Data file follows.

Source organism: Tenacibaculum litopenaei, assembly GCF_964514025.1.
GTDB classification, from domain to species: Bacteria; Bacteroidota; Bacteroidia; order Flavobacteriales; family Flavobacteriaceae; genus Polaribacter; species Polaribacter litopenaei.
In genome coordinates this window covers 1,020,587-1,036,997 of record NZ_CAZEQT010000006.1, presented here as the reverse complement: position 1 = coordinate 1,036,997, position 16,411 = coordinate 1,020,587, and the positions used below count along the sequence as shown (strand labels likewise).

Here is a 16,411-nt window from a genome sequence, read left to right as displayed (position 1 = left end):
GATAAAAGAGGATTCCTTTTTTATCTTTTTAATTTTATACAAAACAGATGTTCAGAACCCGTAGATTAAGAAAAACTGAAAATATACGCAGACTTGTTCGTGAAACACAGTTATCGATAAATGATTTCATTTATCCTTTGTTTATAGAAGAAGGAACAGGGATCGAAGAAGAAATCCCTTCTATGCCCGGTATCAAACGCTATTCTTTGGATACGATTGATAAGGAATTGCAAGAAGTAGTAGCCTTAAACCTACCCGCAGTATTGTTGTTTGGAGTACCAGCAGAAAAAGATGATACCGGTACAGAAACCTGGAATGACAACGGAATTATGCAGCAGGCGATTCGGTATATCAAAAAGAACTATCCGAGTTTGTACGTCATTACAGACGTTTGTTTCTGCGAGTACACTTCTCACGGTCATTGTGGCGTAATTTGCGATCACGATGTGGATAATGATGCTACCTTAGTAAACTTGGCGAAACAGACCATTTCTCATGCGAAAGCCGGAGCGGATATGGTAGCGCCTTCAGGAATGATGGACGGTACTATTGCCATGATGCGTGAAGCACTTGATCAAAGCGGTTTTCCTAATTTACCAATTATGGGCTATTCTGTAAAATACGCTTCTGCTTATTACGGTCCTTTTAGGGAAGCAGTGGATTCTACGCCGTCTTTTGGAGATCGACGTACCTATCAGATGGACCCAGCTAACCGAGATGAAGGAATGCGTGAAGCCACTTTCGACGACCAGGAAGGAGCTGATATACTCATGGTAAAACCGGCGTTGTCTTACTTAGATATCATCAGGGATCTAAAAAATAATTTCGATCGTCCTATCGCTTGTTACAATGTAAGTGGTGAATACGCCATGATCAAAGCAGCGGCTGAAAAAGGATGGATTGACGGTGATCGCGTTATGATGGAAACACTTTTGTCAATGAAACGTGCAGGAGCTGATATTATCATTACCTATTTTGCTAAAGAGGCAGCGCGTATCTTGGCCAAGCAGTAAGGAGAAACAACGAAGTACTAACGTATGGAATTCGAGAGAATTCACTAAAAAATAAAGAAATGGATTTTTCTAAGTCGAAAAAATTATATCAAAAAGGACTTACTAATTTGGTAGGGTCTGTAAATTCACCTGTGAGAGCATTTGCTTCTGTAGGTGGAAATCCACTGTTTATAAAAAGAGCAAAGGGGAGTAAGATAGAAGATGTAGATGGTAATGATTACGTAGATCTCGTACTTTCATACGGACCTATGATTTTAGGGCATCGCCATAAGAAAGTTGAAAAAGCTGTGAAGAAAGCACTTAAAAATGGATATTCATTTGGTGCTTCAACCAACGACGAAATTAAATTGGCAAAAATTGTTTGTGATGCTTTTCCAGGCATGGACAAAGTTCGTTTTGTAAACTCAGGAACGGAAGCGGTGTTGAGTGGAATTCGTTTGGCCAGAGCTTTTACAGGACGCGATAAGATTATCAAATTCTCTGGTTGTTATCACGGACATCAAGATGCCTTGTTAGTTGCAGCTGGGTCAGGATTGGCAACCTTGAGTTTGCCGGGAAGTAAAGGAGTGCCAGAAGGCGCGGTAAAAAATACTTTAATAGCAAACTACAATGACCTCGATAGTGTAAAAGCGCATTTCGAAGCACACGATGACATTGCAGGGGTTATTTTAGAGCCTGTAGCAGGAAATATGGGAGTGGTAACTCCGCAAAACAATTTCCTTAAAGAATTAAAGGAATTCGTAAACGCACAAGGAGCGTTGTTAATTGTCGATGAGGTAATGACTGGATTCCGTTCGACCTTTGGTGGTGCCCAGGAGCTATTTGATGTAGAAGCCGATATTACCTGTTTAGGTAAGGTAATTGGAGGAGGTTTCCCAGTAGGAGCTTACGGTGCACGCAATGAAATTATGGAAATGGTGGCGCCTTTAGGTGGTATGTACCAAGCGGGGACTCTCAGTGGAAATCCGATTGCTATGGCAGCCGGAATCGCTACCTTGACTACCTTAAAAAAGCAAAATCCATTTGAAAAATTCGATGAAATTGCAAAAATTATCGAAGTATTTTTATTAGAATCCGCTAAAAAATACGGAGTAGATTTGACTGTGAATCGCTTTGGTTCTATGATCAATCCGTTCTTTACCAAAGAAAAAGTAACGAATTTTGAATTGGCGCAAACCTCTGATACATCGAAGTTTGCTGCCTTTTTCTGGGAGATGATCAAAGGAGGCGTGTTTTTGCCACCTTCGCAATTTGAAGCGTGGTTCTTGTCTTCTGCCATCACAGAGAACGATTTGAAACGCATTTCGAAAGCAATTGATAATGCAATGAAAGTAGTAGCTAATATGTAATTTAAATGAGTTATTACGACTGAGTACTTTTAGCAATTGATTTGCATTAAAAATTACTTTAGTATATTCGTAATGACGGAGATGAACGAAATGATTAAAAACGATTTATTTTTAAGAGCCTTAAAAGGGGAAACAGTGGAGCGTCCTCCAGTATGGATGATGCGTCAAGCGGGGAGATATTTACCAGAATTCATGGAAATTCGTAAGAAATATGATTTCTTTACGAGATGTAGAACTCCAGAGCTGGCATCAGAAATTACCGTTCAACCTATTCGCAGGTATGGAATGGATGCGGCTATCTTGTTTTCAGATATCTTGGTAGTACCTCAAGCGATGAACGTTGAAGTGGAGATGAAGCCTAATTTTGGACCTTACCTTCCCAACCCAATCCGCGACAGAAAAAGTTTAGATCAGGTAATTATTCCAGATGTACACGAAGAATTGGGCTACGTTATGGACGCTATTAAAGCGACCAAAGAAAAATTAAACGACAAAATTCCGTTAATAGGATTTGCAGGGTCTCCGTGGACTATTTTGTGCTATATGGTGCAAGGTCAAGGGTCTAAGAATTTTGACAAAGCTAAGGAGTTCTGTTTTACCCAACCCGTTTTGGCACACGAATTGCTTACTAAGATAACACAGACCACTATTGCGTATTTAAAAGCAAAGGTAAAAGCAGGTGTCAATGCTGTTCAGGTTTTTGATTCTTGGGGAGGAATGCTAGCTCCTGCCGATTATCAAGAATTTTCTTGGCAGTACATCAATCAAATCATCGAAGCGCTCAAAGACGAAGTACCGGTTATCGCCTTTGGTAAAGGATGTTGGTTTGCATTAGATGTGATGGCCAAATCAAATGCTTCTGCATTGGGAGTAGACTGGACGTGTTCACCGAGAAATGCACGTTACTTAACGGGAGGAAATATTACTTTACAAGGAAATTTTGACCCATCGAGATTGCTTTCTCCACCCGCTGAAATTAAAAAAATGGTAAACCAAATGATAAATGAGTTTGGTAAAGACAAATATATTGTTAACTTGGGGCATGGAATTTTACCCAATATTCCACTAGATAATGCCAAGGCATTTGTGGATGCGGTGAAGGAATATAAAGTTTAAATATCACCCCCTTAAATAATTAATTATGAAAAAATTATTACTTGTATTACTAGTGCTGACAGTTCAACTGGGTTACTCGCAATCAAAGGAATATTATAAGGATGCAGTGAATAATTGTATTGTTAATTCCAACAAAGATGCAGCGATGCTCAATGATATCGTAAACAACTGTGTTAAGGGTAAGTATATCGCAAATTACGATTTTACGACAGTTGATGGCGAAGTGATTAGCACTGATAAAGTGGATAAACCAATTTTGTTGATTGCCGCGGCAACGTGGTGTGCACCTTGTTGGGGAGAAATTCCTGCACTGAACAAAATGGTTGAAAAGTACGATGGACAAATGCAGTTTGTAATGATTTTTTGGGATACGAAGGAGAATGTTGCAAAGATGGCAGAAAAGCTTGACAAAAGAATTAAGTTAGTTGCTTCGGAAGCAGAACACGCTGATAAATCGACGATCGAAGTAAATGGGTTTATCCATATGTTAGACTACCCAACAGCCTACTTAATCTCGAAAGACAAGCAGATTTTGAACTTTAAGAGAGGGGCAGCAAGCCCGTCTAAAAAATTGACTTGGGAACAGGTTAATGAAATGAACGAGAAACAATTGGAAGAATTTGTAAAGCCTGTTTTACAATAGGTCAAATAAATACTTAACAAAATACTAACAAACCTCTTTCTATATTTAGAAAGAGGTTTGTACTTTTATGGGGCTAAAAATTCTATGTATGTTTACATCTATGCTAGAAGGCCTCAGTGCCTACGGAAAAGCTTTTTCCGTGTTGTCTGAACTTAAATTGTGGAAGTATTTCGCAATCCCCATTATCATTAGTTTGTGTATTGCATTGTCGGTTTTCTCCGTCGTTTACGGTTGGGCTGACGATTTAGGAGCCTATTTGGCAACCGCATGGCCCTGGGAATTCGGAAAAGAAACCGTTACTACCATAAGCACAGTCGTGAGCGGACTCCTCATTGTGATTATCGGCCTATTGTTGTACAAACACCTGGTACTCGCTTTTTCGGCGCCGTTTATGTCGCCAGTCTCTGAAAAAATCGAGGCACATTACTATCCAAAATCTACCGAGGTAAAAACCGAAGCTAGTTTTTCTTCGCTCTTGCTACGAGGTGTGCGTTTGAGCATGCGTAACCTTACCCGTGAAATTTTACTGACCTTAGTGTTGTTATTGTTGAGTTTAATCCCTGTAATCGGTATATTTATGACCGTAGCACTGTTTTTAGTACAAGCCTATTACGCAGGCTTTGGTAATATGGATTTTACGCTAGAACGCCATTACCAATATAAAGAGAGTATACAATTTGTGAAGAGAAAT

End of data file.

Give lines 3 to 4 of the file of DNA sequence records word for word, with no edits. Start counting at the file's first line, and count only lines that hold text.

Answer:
In genome coordinates this window covers 1,020,587-1,036,997 of record NZ_CAZEQT010000006.1, presented here as the reverse complement: position 1 = coordinate 1,036,997, position 16,411 = coordinate 1,020,587, and the positions used below count along the sequence as shown (strand labels likewise).

Here is a 16,411-nt window from a genome sequence, read left to right as displayed (position 1 = left end):